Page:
The Nintendo Cinematic Universe, Berkshire Bits, and What I'm Reading
Watch out Marvel (and Disney), Nintendo is coming for you
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Nintendo 🎮 x Dynamo Pictures 🎬
It may not rival Microsoft’s $68.7 billion acquisition of Activision Blizzard, but sleepy ol’ Nintendo finally dipped its toes into the M&A waters. On Thursday, the Kyoto-based video game pioneer announced the purchase of a 🇯🇵 computer graphics shop called Dynamo Pictures.
When the deal closes on October 3, 2022, Dynamo will “focus on development of visual content utilizing Nintendo IP” under its new name of Nintendo Pictures.
From a gaming perspective, this is a bit of a yawner. Dynamo doesn’t make games and no new killer exclusives will arrive on Nintendo Switch as the result of this acquisition.
But I don’t think people should sleep on this news.
Particularly from an investment standpoint.
With Switch dominating the console wars, Nintendo has turned some of its focus to expanding the scope and reach of its unparalleled stable of intellectual property.
Finding new ways to put franchises and characters like Mario, Luigi, Princess Peach, Bowser, Pokemon, Donkey Kong, Link and Zelda, Animal Crossing, Splatoon, et al. in front of more people — especially non-gamers — could unlock serious value for Nintendo. And hasten the company’s transition into a Disney-like outfit.
If that sounds a bit quixotic, take a look at what Nintendo’s been working on:
Super Nintendo World “lands” at Universal Studios theme parks
Super Mario Bros.: The Movie (2023)
That’s pretty much the Disney playbook right there.
The animated Mario movie will release in theaters thirty years after the fairly-odd, forgettable original. But Nintendo and Illumination Entertainment are pulling out all the stops to make sure that this film successfully launches the lovable plumber into a Hollywood leading man.
For one thing, it’s being made under the watchful (and protective) eye of Mario creator Shigeru Miyamoto. And, for another, Nintendo seems pretty pleased with the early returns — naming Illumination’s Chris Meledandri to the secretive game maker’s board of directors.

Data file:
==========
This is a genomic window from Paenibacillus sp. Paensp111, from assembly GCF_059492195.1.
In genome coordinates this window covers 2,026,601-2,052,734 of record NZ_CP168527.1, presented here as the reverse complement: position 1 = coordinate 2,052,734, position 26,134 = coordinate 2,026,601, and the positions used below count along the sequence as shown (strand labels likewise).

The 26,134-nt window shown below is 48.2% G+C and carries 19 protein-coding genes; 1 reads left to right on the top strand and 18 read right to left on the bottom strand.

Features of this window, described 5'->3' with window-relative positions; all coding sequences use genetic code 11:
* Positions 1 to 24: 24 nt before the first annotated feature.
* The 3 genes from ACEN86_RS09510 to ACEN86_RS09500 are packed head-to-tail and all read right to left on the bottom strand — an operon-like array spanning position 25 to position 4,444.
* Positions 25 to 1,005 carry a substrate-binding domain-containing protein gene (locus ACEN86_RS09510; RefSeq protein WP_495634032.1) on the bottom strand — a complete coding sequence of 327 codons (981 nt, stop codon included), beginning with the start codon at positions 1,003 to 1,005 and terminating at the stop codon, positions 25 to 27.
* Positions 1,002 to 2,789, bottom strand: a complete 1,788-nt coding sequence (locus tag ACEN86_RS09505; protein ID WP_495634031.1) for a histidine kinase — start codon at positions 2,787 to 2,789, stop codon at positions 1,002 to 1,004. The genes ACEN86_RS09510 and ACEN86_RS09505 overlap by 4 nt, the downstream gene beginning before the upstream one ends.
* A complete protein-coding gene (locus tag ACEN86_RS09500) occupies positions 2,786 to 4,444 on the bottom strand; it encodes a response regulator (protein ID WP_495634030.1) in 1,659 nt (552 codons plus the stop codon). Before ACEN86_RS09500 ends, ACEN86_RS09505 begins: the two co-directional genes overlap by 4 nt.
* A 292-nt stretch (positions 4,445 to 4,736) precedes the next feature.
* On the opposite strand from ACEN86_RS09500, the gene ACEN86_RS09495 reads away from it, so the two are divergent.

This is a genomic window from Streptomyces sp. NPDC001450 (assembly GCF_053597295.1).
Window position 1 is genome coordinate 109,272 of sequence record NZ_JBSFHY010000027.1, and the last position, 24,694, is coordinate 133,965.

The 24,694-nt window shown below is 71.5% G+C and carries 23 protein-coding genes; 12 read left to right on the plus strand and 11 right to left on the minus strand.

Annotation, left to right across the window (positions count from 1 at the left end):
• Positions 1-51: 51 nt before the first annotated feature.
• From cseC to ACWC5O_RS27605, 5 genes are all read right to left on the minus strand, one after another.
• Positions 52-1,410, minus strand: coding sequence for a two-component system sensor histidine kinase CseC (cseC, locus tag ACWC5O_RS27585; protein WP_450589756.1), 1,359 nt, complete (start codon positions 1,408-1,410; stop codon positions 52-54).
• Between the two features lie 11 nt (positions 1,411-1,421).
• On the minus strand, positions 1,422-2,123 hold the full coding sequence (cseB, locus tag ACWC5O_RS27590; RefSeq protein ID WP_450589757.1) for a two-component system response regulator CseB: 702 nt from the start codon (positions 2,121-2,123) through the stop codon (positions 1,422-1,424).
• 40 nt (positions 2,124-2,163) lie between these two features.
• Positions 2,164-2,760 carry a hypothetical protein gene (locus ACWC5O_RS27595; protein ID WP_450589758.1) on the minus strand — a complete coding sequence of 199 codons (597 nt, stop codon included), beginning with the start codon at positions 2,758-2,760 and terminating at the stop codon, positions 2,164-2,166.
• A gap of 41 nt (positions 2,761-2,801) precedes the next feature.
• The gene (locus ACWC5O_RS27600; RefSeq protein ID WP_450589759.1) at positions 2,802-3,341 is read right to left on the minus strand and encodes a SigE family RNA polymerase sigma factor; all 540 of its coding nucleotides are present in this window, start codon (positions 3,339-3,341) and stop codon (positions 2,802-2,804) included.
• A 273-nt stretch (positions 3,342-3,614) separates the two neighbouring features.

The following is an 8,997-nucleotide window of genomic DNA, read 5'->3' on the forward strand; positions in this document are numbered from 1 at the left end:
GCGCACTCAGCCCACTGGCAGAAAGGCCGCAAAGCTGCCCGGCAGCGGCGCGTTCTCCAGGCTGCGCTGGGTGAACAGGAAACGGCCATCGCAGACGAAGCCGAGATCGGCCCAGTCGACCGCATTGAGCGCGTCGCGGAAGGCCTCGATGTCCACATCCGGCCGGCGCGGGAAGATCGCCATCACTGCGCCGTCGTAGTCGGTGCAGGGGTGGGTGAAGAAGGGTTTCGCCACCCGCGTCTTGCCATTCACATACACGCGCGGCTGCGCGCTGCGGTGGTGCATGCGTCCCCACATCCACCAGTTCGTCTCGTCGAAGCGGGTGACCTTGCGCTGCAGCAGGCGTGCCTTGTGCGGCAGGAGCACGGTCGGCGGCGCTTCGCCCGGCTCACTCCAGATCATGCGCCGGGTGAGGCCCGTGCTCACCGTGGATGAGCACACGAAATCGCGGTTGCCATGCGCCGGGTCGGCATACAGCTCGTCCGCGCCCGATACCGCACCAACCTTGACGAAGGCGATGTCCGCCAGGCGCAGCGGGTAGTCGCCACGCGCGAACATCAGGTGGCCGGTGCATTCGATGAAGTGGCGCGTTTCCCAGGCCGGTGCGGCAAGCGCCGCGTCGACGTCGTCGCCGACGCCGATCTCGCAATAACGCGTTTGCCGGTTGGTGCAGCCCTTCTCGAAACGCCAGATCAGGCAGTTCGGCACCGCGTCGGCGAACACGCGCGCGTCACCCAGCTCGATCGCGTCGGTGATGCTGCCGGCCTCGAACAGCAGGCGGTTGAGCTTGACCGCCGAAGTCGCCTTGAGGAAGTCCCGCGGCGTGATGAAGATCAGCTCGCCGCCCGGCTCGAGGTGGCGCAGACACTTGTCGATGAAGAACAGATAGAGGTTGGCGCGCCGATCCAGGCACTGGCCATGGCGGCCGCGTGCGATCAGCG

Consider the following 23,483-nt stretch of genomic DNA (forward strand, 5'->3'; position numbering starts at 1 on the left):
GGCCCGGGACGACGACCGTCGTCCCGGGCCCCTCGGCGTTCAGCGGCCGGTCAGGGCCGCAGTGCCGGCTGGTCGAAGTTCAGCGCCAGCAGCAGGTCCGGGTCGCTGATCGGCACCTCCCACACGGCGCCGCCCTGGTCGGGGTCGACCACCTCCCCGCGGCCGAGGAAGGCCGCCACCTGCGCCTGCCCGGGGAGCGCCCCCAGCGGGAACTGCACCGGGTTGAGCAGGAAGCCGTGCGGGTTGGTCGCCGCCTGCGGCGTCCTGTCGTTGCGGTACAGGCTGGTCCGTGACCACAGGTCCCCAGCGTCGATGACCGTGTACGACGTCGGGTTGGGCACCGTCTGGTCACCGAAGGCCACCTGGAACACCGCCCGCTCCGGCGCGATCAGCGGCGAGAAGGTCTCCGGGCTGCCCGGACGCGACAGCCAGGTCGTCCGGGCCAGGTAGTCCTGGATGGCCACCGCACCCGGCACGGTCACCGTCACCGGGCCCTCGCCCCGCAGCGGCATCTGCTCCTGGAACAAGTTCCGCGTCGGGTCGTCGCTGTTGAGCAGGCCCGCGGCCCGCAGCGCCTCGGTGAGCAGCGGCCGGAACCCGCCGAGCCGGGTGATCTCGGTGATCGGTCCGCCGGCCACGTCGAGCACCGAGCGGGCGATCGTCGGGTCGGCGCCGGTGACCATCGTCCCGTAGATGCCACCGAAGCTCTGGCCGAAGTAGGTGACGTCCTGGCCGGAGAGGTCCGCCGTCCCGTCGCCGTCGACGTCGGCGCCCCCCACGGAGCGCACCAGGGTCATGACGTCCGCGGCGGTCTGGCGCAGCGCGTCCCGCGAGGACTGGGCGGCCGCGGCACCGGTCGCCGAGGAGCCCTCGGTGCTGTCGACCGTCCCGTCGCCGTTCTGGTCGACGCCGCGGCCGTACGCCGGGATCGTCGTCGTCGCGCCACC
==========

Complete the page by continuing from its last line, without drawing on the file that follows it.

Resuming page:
Plus, they’ve secured a buzz-worthy voice cast: Chris Pratt (Mario), Anya Taylor-Joy (Princess Peach), Charlie Day (Luigi), Jack Black (Bowser), Keegan-Michael Key (Toad), and Seth Rogan (Donkey Kong).
I think everyone is expecting big things from this movie.
Okay, back to Dynamo Pictures.
Dynamo won’t be involved in the Mario movie, but this purchase shows Nintendo’s continuing ambitions to conquer the wider entertainment space. No word yet on whether Dynamo will focus on animated shorts (like its previous Pikmin Short Movies project), television shows, anime, gaming cutscenes, feature film support, or something else entirely.
But, while details remain scarce, Nintendo is undeniably moving deeper into non-gaming entertainment — and Dynamo has a part (maybe a big one) to play in that future.
Interestingly, for a smallish company, Dynamo boasts unusual experience with CGI, cutting-edge motion capture, and VR/AR applications for use in theme parks.
Easy to see how that skillset could slot into Nintendo’s expanded vision for its IP.
Nintendo currently trades at just 12.5x earnings — a multiple curiously smaller than other gaming competitors like Electronic Arts (45 P/E) and Take Two (35 P/E). Plus, the company previously announced a 10-for-1 stock split set for October.
With Switch continuing to sell like hotcakes and ongoing investment in non-gaming growth areas like movies, theme parks, and more, Nintendo’s valuation may not stay depressed for too much longer.